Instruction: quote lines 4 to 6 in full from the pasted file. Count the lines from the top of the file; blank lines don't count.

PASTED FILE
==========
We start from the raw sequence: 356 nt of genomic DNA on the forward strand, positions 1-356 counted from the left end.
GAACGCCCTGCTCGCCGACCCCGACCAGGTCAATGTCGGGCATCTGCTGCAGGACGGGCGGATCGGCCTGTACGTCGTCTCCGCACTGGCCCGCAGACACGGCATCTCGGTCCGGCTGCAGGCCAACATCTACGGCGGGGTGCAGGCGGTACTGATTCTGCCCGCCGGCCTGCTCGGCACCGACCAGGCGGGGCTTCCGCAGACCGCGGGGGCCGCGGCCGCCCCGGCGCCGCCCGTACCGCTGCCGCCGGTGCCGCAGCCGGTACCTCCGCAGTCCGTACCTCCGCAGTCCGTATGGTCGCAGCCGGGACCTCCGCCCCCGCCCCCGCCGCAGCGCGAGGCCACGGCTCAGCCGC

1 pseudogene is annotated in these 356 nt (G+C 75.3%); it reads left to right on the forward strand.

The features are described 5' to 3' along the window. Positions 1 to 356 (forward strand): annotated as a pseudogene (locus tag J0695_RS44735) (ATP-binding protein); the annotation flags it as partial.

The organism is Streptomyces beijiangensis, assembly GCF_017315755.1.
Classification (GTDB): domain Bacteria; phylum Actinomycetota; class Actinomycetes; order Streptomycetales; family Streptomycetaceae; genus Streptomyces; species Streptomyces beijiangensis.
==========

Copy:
The features are described 5' to 3' along the window. Positions 1 to 356 (forward strand): annotated as a pseudogene (locus tag J0695_RS44735) (ATP-binding protein); the annotation flags it as partial.

The organism is Streptomyces beijiangensis, assembly GCF_017315755.1.
Classification (GTDB): domain Bacteria; phylum Actinomycetota; class Actinomycetes; order Streptomycetales; family Streptomycetaceae; genus Streptomyces; species Streptomyces beijiangensis.